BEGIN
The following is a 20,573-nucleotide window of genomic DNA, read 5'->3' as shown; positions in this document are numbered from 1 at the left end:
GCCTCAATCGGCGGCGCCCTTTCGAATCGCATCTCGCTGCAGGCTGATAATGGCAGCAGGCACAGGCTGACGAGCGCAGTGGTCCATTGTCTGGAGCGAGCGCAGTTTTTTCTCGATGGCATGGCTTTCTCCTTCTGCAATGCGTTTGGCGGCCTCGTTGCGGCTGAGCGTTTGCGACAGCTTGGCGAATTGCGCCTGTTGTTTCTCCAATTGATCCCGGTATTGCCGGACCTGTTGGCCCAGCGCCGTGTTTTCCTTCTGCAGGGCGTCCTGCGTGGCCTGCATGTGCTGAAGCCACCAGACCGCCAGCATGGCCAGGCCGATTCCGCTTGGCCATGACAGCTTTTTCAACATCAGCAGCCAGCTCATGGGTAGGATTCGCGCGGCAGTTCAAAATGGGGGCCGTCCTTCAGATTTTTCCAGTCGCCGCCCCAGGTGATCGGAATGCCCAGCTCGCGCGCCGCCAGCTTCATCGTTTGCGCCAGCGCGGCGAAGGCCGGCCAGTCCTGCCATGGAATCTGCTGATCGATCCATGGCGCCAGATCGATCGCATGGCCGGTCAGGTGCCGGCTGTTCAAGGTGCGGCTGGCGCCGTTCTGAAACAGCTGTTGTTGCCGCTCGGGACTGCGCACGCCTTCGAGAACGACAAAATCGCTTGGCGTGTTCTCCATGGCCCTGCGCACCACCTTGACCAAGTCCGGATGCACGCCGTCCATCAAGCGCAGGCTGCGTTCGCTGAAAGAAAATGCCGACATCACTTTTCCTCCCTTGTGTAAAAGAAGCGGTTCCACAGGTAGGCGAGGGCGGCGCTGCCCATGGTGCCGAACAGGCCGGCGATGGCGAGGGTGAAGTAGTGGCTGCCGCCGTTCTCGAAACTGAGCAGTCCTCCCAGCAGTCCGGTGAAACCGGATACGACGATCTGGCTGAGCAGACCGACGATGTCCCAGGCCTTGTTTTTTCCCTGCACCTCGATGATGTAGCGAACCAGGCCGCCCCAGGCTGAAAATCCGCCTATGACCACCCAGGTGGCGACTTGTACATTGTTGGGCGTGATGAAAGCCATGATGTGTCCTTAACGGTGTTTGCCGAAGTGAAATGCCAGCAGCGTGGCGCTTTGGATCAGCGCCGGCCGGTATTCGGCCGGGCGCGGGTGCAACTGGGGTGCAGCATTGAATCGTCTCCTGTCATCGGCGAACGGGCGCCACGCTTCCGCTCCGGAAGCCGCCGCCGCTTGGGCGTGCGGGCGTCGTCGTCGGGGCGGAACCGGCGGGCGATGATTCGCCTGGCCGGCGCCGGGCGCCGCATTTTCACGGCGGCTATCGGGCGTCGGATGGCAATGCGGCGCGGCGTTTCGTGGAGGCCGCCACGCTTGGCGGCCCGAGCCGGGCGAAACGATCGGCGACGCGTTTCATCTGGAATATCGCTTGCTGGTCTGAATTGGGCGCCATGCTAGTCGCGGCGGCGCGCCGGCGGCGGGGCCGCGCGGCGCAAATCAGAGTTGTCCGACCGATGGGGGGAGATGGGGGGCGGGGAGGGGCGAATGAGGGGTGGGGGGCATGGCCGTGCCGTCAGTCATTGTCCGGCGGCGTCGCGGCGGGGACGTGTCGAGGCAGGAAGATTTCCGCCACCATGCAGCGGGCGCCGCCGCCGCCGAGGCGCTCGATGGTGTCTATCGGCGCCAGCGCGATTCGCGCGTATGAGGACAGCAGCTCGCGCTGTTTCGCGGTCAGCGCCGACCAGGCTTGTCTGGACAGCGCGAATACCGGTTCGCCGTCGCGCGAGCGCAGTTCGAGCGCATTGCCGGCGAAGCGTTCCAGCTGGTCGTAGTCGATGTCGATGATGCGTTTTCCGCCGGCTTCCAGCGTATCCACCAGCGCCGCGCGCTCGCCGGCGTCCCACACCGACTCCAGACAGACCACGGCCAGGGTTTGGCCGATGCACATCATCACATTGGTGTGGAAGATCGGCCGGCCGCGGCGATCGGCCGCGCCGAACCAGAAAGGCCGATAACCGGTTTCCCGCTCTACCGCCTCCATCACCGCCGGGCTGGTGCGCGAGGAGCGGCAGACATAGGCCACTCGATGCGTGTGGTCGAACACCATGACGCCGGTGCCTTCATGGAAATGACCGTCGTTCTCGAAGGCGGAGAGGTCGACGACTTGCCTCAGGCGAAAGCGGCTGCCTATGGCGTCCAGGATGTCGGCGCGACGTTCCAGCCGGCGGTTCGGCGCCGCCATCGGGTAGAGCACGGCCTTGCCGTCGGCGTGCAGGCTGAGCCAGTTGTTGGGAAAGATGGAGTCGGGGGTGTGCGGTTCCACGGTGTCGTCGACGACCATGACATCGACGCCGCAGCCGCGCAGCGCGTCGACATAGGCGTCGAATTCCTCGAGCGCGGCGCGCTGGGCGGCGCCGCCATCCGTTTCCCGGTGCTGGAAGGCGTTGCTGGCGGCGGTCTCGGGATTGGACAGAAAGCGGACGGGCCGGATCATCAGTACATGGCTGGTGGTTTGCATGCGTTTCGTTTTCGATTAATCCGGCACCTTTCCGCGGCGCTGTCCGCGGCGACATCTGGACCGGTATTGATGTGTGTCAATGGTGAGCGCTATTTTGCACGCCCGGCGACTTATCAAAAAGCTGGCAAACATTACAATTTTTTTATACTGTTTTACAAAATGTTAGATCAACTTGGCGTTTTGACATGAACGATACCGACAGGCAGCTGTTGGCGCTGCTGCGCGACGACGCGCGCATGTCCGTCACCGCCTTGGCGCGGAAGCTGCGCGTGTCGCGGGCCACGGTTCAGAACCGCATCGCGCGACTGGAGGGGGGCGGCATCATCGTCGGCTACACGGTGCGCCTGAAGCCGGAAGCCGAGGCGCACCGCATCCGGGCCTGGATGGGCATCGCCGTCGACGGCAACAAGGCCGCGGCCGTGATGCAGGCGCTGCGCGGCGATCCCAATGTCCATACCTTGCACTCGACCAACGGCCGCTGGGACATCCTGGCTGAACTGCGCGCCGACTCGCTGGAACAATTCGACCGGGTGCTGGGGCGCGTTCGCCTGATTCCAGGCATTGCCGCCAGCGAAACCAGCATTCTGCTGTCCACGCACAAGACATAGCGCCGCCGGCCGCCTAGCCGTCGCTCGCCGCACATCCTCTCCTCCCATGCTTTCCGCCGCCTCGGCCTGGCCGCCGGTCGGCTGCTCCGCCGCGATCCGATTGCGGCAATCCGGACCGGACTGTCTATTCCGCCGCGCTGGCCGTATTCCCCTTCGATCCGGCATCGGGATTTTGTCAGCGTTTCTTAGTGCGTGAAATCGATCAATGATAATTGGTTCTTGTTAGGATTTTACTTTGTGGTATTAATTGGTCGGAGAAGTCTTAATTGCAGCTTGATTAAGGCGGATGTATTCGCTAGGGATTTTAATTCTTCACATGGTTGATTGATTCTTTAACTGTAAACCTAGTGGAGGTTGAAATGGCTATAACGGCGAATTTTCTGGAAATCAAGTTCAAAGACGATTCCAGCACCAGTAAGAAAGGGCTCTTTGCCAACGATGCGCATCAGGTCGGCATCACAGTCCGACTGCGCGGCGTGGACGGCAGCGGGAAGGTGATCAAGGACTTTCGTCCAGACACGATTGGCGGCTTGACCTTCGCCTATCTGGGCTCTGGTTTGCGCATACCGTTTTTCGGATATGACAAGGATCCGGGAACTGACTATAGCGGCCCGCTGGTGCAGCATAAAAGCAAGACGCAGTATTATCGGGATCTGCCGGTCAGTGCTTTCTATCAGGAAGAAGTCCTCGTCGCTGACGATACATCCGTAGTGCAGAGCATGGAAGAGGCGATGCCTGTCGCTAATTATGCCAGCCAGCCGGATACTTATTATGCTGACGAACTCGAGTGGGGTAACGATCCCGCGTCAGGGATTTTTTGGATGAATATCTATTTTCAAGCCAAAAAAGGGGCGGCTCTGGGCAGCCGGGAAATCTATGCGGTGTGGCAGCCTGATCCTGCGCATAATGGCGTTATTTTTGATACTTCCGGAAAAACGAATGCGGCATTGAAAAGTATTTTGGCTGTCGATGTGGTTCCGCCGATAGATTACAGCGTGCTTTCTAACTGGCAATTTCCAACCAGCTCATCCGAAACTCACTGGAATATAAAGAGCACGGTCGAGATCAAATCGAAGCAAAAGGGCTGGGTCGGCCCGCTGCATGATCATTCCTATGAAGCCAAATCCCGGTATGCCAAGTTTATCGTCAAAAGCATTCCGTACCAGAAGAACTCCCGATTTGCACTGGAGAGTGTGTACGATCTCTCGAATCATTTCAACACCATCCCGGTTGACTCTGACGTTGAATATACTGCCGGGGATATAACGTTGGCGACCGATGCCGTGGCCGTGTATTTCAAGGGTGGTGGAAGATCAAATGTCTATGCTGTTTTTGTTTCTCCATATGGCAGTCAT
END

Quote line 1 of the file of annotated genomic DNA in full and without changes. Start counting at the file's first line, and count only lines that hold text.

The following is a 20,573-nucleotide window of genomic DNA, read 5'->3' as shown; positions in this document are numbered from 1 at the left end: